WHO’S IN TOWN?
School may be out for the summer, but for many teachers it’s a time for learning. Monterey Challenge Institute 2019 is in town to help educators from all over the world bridge the digital learning gap students experience due to unequal access to the internet and digital tools, as well as a lack of understanding of how to use technology productively. The institute is led by Digital Promise, an independent, bipartisan nonprofit created by the U.S. Congress and President George H. Bush in 2008 and formally launched by President Barack Obama in 2011. The summer institute focuses on challenge-based learning, encouraging teams to think big, ask questions, investigate and solve problems.
Mon-Wed July 8-10. Embassy Suites, 1441 Canyon Del Rey, Seaside. $499. digitalpromise.org.
What’s not new is that President Donald Trump uses Twitter as a platform to announce policy proposals, foreign policy deals and attack the media. What is new is the verve and frequency with which he has been doing the latter. According to the U.S. Press Freedom Tracker, a project of the Freedom of the Press Foundation, Trump has tweeted more than 7,000 times and more than 11 percent of those tweets insulted or criticized the media. (They keep track in a Google sheet; check it out at pressfreedomtracker.us. There are some doozies.) There were 56 such anti-media tweets in June 2019 alone, when Trump launched his re-election campaign. “Over the first 19 days of June, the president posted 45 tweets containing critical, insinuating, condemning or threatening rhetoric about the press, including four references to the media as the ‘enemy,’” the tracker reports. On June 15, for example, he accused the New York Times of “a virtual act of Treason” for reporting on increased cyberattacks by the U.S. against Russia.
GOOD WEEK / BAD WEEK
Good news arrived for Hartnell College in a June 28 letter from the Accrediting Commission for Community and Junior Colleges: The college’s accreditation has been reaffirmed for seven years. It’s a sigh of relief after a long journey to get here: In 2007, the ACCJC placed Hartnell on accreditation probation and issued seven recommendations to get the college into compliance, including ensuring accuracy in the course catalogue. In 2013, the ACCJC again placed Hartnell on probation, this time with 12 compliance recommendations, including filling vacant and interim administrative positions. In a congratulatory letter noting the college had met all 128 standards, ACCJC President Richard Winn wrote, “The team commends [Hartnell] College for the successful implementation of its mission and commitment to student learning, student achievement, and student participation.”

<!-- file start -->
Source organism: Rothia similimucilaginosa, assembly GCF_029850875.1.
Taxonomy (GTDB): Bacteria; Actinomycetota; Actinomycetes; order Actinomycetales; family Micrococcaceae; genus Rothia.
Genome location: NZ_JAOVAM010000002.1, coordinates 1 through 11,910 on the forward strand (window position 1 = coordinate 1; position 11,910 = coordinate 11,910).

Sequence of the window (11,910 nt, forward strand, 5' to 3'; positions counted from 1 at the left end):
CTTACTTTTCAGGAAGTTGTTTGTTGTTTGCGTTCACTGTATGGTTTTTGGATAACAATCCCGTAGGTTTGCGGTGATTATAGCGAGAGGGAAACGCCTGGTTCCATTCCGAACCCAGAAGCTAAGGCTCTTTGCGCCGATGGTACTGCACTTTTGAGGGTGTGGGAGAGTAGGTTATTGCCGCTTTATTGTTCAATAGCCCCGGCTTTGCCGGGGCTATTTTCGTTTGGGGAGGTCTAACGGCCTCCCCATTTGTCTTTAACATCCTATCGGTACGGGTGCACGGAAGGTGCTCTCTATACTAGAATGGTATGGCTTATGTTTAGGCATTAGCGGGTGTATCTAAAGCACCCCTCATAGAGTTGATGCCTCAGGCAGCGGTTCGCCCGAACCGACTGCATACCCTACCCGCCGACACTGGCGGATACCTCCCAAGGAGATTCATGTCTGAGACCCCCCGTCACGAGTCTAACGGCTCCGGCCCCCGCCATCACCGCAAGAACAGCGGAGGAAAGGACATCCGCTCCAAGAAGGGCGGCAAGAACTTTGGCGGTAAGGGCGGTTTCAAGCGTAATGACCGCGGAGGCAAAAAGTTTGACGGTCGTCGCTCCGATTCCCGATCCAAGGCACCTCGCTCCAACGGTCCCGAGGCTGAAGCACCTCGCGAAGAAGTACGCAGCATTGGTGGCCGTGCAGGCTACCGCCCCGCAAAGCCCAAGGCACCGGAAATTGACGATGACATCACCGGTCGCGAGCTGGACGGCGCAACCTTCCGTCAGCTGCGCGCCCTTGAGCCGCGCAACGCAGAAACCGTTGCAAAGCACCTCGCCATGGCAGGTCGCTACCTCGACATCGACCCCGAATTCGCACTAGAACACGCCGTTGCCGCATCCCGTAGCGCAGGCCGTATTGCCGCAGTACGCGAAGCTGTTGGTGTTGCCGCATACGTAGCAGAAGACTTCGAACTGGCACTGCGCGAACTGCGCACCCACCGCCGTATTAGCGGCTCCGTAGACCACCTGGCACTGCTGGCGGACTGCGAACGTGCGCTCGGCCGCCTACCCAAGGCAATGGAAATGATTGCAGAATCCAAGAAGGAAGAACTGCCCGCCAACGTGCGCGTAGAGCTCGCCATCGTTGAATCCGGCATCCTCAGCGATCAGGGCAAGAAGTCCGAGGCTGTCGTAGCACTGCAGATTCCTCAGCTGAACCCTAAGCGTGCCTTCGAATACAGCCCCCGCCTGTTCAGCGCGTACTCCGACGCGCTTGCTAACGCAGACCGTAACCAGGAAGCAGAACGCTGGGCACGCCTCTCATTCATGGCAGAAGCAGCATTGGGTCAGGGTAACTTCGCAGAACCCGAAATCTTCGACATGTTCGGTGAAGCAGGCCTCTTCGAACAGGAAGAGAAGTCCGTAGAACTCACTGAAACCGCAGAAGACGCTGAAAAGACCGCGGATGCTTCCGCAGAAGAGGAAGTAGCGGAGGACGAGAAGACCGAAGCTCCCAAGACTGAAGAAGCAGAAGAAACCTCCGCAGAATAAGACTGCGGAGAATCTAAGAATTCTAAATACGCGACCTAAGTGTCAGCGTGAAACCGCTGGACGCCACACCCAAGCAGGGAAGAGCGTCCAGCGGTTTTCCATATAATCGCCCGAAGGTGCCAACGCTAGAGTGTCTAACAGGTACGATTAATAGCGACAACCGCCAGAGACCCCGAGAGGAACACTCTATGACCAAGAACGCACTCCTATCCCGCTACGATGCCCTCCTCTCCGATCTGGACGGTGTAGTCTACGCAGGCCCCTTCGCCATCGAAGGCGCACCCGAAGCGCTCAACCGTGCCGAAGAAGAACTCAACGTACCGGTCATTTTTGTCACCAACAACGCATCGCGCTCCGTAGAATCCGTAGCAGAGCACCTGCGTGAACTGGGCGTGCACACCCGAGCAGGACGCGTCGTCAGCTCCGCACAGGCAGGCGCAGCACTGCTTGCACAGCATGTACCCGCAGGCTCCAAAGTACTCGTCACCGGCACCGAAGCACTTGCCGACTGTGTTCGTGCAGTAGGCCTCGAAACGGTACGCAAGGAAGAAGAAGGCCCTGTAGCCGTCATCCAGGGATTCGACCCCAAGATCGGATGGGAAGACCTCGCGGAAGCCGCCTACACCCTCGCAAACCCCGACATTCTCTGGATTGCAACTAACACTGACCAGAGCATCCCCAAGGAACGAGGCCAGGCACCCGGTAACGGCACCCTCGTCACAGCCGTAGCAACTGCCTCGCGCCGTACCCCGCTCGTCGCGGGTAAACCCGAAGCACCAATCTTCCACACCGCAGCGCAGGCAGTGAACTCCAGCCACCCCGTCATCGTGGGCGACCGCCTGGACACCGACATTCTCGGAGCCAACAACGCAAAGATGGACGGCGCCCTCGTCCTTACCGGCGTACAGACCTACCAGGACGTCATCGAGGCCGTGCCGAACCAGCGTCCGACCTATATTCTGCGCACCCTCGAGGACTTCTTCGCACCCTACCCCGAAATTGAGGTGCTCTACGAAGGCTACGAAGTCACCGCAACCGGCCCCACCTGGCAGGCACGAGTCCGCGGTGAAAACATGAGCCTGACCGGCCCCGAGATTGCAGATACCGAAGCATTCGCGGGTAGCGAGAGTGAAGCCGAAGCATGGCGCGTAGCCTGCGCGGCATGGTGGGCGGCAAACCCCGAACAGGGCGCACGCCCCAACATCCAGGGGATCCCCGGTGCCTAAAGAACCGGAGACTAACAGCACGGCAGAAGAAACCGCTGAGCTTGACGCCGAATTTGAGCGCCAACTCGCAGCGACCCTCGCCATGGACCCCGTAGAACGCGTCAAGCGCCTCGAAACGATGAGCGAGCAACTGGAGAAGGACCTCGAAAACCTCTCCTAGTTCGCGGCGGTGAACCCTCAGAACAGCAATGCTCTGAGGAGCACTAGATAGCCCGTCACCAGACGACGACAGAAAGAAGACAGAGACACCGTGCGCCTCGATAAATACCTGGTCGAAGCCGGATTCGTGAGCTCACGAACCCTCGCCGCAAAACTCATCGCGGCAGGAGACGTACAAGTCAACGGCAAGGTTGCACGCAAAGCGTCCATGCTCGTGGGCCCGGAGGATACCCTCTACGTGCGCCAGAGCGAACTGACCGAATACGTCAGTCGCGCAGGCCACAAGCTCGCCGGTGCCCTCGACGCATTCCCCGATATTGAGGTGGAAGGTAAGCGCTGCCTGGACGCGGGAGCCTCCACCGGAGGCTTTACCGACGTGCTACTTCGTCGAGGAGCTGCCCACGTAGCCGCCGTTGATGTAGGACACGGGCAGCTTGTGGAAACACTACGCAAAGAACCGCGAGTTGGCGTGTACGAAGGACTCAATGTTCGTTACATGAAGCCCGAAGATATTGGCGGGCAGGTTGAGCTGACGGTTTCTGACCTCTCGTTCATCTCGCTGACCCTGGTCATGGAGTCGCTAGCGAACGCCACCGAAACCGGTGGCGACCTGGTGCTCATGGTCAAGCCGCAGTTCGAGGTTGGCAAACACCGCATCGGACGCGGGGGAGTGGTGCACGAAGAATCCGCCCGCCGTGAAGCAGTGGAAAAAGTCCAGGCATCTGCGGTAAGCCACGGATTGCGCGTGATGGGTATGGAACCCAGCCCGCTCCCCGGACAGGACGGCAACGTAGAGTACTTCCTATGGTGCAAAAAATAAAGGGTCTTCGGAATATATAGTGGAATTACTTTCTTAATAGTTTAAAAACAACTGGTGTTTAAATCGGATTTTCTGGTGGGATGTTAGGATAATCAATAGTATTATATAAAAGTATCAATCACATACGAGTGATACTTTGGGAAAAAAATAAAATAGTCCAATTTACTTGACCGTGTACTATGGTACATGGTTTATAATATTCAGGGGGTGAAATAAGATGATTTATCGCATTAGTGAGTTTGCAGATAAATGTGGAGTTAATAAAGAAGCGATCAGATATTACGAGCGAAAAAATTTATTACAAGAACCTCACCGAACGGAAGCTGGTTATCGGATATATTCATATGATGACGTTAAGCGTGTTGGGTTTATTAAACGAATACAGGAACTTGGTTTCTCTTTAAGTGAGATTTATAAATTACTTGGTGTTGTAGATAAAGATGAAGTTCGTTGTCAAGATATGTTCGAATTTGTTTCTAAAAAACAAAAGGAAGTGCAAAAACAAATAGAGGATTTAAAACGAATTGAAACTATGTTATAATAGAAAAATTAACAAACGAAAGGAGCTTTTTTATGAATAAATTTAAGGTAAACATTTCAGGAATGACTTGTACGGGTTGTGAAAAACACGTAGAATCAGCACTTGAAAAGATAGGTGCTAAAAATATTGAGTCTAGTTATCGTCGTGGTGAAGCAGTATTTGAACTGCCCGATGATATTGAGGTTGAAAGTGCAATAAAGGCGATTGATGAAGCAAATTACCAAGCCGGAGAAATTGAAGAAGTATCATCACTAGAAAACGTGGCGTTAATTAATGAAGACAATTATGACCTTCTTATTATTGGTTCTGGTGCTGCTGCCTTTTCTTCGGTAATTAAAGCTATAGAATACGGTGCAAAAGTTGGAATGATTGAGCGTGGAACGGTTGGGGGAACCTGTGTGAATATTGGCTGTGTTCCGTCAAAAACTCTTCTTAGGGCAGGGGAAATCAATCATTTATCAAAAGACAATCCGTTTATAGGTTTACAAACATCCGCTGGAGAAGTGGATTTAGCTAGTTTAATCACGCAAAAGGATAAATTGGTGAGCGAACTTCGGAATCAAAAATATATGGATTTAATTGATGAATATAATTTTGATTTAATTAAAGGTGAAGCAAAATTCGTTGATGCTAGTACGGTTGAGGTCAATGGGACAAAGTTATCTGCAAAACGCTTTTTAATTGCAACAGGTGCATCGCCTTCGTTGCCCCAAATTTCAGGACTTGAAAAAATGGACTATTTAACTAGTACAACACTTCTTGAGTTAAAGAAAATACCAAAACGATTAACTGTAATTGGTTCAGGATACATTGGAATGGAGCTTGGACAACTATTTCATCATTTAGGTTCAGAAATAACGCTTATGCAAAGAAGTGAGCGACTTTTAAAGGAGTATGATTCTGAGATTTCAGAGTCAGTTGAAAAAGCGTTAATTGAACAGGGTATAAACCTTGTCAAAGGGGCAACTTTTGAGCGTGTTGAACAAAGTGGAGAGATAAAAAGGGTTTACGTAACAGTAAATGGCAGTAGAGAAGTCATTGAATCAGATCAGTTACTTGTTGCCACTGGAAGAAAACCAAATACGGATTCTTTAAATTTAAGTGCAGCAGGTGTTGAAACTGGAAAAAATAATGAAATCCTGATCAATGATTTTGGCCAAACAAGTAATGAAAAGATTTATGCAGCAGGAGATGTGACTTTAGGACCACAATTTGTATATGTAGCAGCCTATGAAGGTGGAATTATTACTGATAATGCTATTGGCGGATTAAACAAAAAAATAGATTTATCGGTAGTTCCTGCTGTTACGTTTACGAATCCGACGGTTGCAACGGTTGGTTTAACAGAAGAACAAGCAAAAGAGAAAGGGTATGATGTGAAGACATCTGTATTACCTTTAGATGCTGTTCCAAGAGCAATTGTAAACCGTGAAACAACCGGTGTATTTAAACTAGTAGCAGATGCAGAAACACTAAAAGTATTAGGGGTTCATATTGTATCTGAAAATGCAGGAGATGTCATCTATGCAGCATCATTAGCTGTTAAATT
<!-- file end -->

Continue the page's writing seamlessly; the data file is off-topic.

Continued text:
The dream of salvaging the region’s wastewater, purifying it and introducing it back into the water supply was supposed to become a reality on July 1. But the plan, known as Pure Water Monterey, ran into the kind of delays that often plague large-scale projects: Weather events, deliveries postponed, unanticipated complications. One of agencies running the project, Monterey One Water, says it is now expected to go online in September or October. The agency also reports the final cost of the water recycling plant is going to be $124 million, or 10-percent more expensive than originally planned. (The good news is that amount will be more than offset by recently awarded grants.) An updated estimate shows water produced by the plant will also be more expensive than originally projected, about $2,000-$2,100 per acre-foot; an initial projection had put that figure at $1,720 per acre-foot.